March 3rd, 2014
An email yesterday from the director of communications of the Diocese of New York asked if we were having “ashes to go” on Ash Wednesday. I replied that ashes were administered in the church throughout the day, from 8 am to 7 pm.
I recognize that this is stretching the rules; the Book of Common Prayer only allows ashes to be given within the context of the special liturgy for Ash Wednesday. Indeed, our local Roman Catholic Church has posted a sign that ashes will only be distributed during the three masses of the day “following church law.”
Even so, the idea of “ashes to go” is troubling. Ashes are a sign of penitence and mortality–surely not subjects to be linked with drive-through lines for coffee and hamburgers. Surely, anyone seeking to remember that he or she “is dust and to dust [he or she] shall return” can take a minute to enter the church to receive the ashes. They might even have another minute to pray before and after that event.
Going out on the sidewalk and randomly dabbing passers-by with ashes is the latest attempt by Episcopal churches to attract attention and members. I wonder if it is a step in the right direction. –J. Douglas Ousley
February 3rd, 2014
Some of you may have seen this comment on a previous post. It comes from Incarnation’s former Junior Warden, Mark Lulka:
>>”Indaba” is not a great word. When I first heard it, I immediately thought of “intifada”, and had to check the spelling and definition. The Episcopal Church should steer clear of trends and the use of language that can be misconstrued.<<
In my recent trip to the UK (of which more soon), I noticed that while the Diocese of New York delegation often used the term, the concept of “indaba” seemed pretty foreign to Church of England clergy. Maybe the word has already outlived whatever usefulness it once had. –J. Douglas Ousley
January 8th, 2014
Tomorrow, I will be traveling to the Cathedral of St. John the Divine to meet with the Bishop of New York. We will be making final plans for Bishop Dietsche’s official visit to our link Diocese of London later in the month.
This will be the first time I have entered the office of a New York bishop since I was ordained to the priesthood in 1973. I note this not to express disappointment at not being favored with the attention of my superiors all these years. Rather, it has struck me that, given the time and effort our church puts into electing and supporting bishops, they should somehow be more crucial in day-to-day parish life. Unless the bishops need money or the parish has problems, hierarchy and parish function on separate levels that barely touch.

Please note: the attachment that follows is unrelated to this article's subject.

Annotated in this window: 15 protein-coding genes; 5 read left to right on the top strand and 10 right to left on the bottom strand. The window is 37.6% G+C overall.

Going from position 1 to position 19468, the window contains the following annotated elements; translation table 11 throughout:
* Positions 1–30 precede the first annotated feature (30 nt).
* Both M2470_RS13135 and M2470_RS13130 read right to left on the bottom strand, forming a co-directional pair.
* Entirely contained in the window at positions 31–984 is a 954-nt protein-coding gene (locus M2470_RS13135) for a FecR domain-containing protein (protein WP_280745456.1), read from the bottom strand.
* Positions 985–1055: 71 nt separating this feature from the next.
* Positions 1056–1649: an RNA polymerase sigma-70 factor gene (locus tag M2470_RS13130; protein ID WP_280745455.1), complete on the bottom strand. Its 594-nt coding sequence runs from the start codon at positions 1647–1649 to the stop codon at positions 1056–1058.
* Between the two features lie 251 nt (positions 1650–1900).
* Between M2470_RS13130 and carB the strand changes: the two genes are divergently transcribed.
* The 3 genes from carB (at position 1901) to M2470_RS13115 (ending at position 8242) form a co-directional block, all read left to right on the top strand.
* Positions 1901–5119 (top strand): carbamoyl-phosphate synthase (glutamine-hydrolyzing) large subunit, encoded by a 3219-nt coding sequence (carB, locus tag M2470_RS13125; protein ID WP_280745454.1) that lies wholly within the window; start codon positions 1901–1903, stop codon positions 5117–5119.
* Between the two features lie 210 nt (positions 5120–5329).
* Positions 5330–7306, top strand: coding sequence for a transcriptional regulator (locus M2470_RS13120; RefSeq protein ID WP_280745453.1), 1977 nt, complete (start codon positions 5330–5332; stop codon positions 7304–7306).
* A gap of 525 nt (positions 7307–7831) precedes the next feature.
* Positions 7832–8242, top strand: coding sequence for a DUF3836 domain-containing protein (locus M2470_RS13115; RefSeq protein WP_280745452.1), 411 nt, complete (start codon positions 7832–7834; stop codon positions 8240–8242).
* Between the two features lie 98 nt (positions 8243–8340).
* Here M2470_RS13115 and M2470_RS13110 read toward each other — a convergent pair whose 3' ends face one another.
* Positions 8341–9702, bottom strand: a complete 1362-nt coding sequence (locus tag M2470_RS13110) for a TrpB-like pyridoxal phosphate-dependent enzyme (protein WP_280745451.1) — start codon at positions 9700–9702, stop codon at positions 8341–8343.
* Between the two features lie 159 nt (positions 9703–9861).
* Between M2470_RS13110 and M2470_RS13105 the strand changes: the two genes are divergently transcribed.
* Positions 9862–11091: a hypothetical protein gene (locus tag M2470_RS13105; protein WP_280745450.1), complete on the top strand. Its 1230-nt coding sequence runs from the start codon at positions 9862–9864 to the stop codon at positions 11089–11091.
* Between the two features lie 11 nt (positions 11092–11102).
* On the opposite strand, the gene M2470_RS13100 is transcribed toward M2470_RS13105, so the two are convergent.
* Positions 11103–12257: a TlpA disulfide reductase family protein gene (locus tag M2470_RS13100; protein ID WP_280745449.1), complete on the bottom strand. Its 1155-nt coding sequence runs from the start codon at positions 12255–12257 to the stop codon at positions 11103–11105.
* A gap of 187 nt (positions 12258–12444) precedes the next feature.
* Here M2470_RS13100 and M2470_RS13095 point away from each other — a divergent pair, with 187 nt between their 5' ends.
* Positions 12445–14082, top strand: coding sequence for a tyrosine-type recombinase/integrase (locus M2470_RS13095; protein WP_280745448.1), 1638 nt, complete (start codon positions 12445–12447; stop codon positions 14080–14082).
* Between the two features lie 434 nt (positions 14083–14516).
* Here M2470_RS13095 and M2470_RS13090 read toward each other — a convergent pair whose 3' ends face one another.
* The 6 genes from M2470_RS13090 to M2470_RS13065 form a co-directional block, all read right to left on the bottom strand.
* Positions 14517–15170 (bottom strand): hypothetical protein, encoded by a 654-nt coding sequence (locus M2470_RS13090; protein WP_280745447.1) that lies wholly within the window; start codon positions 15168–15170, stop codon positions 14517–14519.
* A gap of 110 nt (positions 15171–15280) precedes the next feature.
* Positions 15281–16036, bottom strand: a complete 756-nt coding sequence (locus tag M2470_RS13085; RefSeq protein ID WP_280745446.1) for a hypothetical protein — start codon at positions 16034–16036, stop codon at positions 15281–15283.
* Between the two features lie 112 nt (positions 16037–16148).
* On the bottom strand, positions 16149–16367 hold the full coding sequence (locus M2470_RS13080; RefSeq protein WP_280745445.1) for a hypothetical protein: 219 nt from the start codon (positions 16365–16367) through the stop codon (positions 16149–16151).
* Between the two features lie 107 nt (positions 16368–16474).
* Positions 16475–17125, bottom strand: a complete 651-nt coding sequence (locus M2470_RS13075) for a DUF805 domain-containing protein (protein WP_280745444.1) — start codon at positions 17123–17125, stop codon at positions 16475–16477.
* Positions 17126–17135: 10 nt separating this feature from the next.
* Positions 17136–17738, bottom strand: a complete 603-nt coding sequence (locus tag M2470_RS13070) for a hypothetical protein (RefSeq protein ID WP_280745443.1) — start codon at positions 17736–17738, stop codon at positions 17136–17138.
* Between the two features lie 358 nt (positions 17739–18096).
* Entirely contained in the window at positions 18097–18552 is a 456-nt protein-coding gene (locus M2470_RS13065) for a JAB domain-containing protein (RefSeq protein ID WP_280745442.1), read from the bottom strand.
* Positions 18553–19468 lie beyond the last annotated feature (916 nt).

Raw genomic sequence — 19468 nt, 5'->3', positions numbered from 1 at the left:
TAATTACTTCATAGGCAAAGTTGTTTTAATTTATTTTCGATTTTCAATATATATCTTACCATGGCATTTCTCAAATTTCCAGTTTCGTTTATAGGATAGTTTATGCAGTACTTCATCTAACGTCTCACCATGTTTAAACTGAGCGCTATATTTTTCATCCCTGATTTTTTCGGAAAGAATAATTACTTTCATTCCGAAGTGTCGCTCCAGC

The word, “Episcopal” in our title means, “having bishops.” We do indeed possess bishops, but the extent to which their presence defines us seems to me to be exaggerated. –J. Douglas Ousley
December 23rd, 2013
I have been waiting for something new from the Episcopal Church headquarters that promises to reverse the escalating decline in numbers and the vanishing Episcopal identity. I should be careful what I pray for, since the best the church has come up with is a Task Force for Re-imagining the Episcopal Church (“TREC”).
This committee has just issued a letter to all of us Episcopalians. It promises many new ideas and proposals but in itself offers no specific suggestions other than trying to “reach out” to non-white minorities who have been outreached for decades with little success. Some will find the prose warm and unctuous and not quite matching the seriousness of the subject.
At least, the powers that be are trying, though. Having been a member of various church task forces over the years, I know that these meetings are time-consuming and occasionally maddening. All power to the people who are devoting their energies to TREC.
We should be grateful, too, that the problem of numerical decline seems finally to be sinking in at the highest levels–as it is in our own diocese. For Christmas, let’s be positive and grateful. –J. Douglas Ousley
December 10th, 2013
Last Saturday, the Convention of the Diocese of New York elected a new Suffragan (assistant) Bishop, the Rev. Allen Shin. Shin is rector of St. John’s Church in Huntington, Long Island.
Few people seem to have anticipated this result. Two of the women candidates had strong records of leadership within the diocese; the African-American male in the race also had impressive local credentials. In a diocese where identity politics have always played an important role, the selection of a Korean-American immigrant is surprising. One of the candidates was a lesbian, yet despite the gender and sexual politics of recent years, a straight male was elected–and the gay issue was not mentioned publicly the entire day.
Maybe the diocese is pulling back from the divisive issues of the past. Or, maybe, diversity has become the new normal, and we New York Episcopalians are growing up. –J. Douglas Ousley
November 26th, 2013
I have been collecting notes for a series of sermons next year about Christians that I have been fortunate enough to know.
One of these was the Rev. Canon Edward West, Sub-Dean of the Cathedral of St. John the Divine. Although an eccentric, mystic, and altogether unforgettable character, Canon West was also shrewd in the ways of the world.